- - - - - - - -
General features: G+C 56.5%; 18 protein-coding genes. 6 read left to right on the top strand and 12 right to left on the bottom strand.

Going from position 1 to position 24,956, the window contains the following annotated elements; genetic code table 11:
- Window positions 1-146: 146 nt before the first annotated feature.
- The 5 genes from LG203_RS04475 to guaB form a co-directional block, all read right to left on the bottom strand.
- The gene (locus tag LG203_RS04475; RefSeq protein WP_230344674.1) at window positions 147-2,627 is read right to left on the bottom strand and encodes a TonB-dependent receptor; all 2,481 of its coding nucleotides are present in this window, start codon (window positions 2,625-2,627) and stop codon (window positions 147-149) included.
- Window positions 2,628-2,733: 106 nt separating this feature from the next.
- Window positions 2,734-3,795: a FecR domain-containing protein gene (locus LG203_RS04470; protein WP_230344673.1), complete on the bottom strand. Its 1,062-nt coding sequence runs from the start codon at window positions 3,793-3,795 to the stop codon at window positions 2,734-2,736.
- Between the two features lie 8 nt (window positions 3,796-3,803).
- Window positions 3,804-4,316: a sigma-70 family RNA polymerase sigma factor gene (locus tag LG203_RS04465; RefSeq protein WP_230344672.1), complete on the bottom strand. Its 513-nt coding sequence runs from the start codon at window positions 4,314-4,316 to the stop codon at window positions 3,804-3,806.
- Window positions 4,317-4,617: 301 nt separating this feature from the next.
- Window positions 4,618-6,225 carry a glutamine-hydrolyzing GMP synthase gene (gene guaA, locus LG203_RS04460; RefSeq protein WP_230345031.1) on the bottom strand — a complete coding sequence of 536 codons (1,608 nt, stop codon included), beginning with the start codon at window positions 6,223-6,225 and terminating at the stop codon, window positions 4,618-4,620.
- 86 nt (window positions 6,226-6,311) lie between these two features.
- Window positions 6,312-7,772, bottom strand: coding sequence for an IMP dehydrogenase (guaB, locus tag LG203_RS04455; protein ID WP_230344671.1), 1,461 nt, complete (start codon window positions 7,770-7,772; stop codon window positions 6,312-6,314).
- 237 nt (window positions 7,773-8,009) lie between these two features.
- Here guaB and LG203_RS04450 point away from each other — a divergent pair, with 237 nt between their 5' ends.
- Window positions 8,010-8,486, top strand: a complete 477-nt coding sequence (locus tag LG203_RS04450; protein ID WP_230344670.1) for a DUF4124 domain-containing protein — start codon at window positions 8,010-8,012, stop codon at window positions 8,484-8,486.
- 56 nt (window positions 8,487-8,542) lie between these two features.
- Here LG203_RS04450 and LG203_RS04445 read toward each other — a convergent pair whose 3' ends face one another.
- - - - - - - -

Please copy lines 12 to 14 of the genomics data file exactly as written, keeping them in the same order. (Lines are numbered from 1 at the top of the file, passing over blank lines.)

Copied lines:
- 86 nt (window positions 6,226-6,311) lie between these two features.
- Window positions 6,312-7,772, bottom strand: coding sequence for an IMP dehydrogenase (guaB, locus tag LG203_RS04455; protein ID WP_230344671.1), 1,461 nt, complete (start codon window positions 7,770-7,772; stop codon window positions 6,312-6,314).
- 237 nt (window positions 7,773-8,009) lie between these two features.